It was gratifying to see the attention and turnout in Florida, Washington, D.C. and Northern Virginia today for Space Shuttle Discovery. I watched her at Ronald Reagan Airport for 3 flybys - the first one being the best and VERY CLOSE as you can see from my pic below.
Throngs of people stopped what they were doing to see the once-in-a-lifetime spectacle of Discovery flying for the last time. The sheer size of the Shuttle Carrier Spacecraft (SCA) - a heavily modified Boeing 747 - and Discovery piggybacked, was, well, spectacular.
I have seen Challenger at the mate-demate facility at Edwards Air Force Base in California (still have the slides that I took through my 8-inch telescope), Endeavour on a night launch in 1995, and Enterprise at Udvar-Hazy. I am sure I will see Atlantis at the Kennedy Space Center someday.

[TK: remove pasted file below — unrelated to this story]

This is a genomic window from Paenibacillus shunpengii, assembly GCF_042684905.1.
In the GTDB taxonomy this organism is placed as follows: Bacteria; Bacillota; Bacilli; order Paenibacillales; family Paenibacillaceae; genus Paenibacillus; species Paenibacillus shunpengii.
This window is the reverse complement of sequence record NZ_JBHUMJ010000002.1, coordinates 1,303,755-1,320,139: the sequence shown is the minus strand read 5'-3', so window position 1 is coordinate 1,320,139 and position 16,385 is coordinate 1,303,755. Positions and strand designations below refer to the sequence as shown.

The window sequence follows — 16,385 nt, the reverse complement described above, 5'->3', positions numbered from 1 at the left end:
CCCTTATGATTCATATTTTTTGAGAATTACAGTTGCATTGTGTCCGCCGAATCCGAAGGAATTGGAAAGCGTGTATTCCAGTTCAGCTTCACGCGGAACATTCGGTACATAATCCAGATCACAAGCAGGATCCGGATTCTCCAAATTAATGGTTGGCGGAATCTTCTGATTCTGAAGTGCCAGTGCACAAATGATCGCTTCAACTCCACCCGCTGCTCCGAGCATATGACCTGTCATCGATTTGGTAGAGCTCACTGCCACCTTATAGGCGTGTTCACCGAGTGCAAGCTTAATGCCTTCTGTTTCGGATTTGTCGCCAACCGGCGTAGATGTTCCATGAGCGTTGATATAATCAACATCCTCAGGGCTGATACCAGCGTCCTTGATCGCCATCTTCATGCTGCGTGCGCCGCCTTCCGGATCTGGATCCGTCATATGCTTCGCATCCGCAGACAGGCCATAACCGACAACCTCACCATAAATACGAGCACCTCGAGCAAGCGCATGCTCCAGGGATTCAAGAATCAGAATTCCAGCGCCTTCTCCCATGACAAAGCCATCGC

But to see the workhorse of the shuttle fleet, just as she looked after return from orbit - seared, used and FLOWN - was impressive. Discovery will be on display at Udvar-Hazy in just that mode - as if she had just returned from space - for generations to see.
The shuttles are part of history now, no longer making it as they fly in space. We must await the next generation of manned spacecraft - Orion- to see what it can accomplish in space. I have watched Mercury, Gemini, Apollo, Skylab and Space Shuttle. I eagerly await the sight and sound of "fire on the pad' as the next generation of astronauts and spacecraft hopefully will go where no one has gone before and return to where we have been - the Moon.
Welcome Discovery, your flying mission is done. You now will inspire and amaze all who look upon you. Her new mission starts on April 19, 2012 at the Udvar-Hazy Air and Space Museum.
Visit this link to learn more: http://airandspace.si.edu/collections/discovery/
Photo by Greg Redfern
Sky Guy in VA